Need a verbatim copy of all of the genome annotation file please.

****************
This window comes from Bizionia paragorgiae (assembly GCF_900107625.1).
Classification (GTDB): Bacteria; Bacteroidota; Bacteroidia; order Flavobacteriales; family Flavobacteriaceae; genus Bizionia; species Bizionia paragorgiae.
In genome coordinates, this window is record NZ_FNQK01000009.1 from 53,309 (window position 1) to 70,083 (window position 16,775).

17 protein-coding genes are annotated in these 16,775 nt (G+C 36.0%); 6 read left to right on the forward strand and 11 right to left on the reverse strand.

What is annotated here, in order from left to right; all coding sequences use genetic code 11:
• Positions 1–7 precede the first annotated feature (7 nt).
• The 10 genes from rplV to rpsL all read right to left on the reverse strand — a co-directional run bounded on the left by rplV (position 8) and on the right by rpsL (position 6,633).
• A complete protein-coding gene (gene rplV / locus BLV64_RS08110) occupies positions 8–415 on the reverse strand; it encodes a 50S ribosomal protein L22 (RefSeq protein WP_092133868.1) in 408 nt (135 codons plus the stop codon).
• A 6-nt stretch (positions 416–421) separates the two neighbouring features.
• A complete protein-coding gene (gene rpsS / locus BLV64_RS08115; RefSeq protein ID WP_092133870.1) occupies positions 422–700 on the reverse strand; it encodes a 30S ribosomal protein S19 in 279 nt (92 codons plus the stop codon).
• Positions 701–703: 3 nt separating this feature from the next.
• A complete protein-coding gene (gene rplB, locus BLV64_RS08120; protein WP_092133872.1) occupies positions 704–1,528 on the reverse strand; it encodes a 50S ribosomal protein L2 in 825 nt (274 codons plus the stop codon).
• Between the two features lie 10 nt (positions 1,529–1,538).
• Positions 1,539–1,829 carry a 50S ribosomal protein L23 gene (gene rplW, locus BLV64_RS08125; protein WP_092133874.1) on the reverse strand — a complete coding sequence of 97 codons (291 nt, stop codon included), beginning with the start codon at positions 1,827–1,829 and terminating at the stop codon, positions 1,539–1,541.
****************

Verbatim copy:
This window comes from Bizionia paragorgiae (assembly GCF_900107625.1).
Classification (GTDB): Bacteria; Bacteroidota; Bacteroidia; order Flavobacteriales; family Flavobacteriaceae; genus Bizionia; species Bizionia paragorgiae.
In genome coordinates, this window is record NZ_FNQK01000009.1 from 53,309 (window position 1) to 70,083 (window position 16,775).

17 protein-coding genes are annotated in these 16,775 nt (G+C 36.0%); 6 read left to right on the forward strand and 11 right to left on the reverse strand.

What is annotated here, in order from left to right; all coding sequences use genetic code 11:
• Positions 1–7 precede the first annotated feature (7 nt).
• The 10 genes from rplV to rpsL all read right to left on the reverse strand — a co-directional run bounded on the left by rplV (position 8) and on the right by rpsL (position 6,633).
• A complete protein-coding gene (gene rplV / locus BLV64_RS08110) occupies positions 8–415 on the reverse strand; it encodes a 50S ribosomal protein L22 (RefSeq protein WP_092133868.1) in 408 nt (135 codons plus the stop codon).
• A 6-nt stretch (positions 416–421) separates the two neighbouring features.
• A complete protein-coding gene (gene rpsS / locus BLV64_RS08115; RefSeq protein ID WP_092133870.1) occupies positions 422–700 on the reverse strand; it encodes a 30S ribosomal protein S19 in 279 nt (92 codons plus the stop codon).
• Positions 701–703: 3 nt separating this feature from the next.
• A complete protein-coding gene (gene rplB, locus BLV64_RS08120; protein WP_092133872.1) occupies positions 704–1,528 on the reverse strand; it encodes a 50S ribosomal protein L2 in 825 nt (274 codons plus the stop codon).
• Between the two features lie 10 nt (positions 1,529–1,538).
• Positions 1,539–1,829 carry a 50S ribosomal protein L23 gene (gene rplW, locus BLV64_RS08125; protein WP_092133874.1) on the reverse strand — a complete coding sequence of 97 codons (291 nt, stop codon included), beginning with the start codon at positions 1,827–1,829 and terminating at the stop codon, positions 1,539–1,541.